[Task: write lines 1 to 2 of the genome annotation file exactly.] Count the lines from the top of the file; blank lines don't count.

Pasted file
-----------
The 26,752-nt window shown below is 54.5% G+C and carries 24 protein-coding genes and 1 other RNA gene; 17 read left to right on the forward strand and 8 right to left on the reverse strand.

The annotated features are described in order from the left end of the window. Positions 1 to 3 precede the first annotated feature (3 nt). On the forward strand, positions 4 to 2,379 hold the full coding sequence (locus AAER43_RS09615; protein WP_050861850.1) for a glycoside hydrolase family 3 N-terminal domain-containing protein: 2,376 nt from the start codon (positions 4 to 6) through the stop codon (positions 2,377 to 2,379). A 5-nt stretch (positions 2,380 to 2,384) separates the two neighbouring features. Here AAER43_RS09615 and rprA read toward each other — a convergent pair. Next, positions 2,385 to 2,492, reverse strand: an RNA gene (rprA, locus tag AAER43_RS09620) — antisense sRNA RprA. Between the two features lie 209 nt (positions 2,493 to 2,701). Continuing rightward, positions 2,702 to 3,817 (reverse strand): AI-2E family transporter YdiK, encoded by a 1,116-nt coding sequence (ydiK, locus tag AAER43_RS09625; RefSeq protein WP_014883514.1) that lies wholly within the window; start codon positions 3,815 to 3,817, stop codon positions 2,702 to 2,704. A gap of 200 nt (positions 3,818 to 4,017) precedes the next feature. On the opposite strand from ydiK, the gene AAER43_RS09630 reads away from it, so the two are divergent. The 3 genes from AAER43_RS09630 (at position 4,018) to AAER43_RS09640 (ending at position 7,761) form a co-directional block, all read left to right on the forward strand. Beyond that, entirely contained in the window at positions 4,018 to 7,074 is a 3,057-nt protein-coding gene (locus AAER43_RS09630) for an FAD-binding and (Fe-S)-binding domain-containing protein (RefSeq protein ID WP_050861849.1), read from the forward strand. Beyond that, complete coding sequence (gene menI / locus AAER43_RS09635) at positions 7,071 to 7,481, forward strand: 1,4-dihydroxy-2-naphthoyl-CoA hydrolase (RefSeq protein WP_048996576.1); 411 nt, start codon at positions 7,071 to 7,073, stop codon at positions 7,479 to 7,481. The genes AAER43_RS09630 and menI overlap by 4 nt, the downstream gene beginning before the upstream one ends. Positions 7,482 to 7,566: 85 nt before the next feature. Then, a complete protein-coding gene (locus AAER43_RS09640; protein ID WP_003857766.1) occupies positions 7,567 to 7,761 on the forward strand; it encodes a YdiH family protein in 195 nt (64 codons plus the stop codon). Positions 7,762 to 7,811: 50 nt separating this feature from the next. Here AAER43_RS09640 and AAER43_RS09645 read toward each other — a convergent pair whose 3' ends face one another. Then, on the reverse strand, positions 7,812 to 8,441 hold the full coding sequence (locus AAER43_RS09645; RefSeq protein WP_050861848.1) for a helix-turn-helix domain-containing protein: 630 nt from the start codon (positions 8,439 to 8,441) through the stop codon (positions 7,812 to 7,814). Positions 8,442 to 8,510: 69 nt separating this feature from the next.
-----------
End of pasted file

The 26,752-nt window shown below is 54.5% G+C and carries 24 protein-coding genes and 1 other RNA gene; 17 read left to right on the forward strand and 8 right to left on the reverse strand.

The annotated features are described in order from the left end of the window. Positions 1 to 3 precede the first annotated feature (3 nt). On the forward strand, positions 4 to 2,379 hold the full coding sequence (locus AAER43_RS09615; protein WP_050861850.1) for a glycoside hydrolase family 3 N-terminal domain-containing protein: 2,376 nt from the start codon (positions 4 to 6) through the stop codon (positions 2,377 to 2,379). A 5-nt stretch (positions 2,380 to 2,384) separates the two neighbouring features. Here AAER43_RS09615 and rprA read toward each other — a convergent pair. Next, positions 2,385 to 2,492, reverse strand: an RNA gene (rprA, locus tag AAER43_RS09620) — antisense sRNA RprA. Between the two features lie 209 nt (positions 2,493 to 2,701). Continuing rightward, positions 2,702 to 3,817 (reverse strand): AI-2E family transporter YdiK, encoded by a 1,116-nt coding sequence (ydiK, locus tag AAER43_RS09625; RefSeq protein WP_014883514.1) that lies wholly within the window; start codon positions 3,815 to 3,817, stop codon positions 2,702 to 2,704. A gap of 200 nt (positions 3,818 to 4,017) precedes the next feature. On the opposite strand from ydiK, the gene AAER43_RS09630 reads away from it, so the two are divergent. The 3 genes from AAER43_RS09630 (at position 4,018) to AAER43_RS09640 (ending at position 7,761) form a co-directional block, all read left to right on the forward strand. Beyond that, entirely contained in the window at positions 4,018 to 7,074 is a 3,057-nt protein-coding gene (locus AAER43_RS09630) for an FAD-binding and (Fe-S)-binding domain-containing protein (RefSeq protein ID WP_050861849.1), read from the forward strand. Beyond that, complete coding sequence (gene menI / locus AAER43_RS09635) at positions 7,071 to 7,481, forward strand: 1,4-dihydroxy-2-naphthoyl-CoA hydrolase (RefSeq protein WP_048996576.1); 411 nt, start codon at positions 7,071 to 7,073, stop codon at positions 7,479 to 7,481. The genes AAER43_RS09630 and menI overlap by 4 nt, the downstream gene beginning before the upstream one ends. Positions 7,482 to 7,566: 85 nt before the next feature. Then, a complete protein-coding gene (locus AAER43_RS09640; protein ID WP_003857766.1) occupies positions 7,567 to 7,761 on the forward strand; it encodes a YdiH family protein in 195 nt (64 codons plus the stop codon). Positions 7,762 to 7,811: 50 nt separating this feature from the next. Here AAER43_RS09640 and AAER43_RS09645 read toward each other — a convergent pair whose 3' ends face one another. Then, on the reverse strand, positions 7,812 to 8,441 hold the full coding sequence (locus AAER43_RS09645; RefSeq protein WP_050861848.1) for a helix-turn-helix domain-containing protein: 630 nt from the start codon (positions 8,439 to 8,441) through the stop codon (positions 7,812 to 7,814). Positions 8,442 to 8,510: 69 nt separating this feature from the next.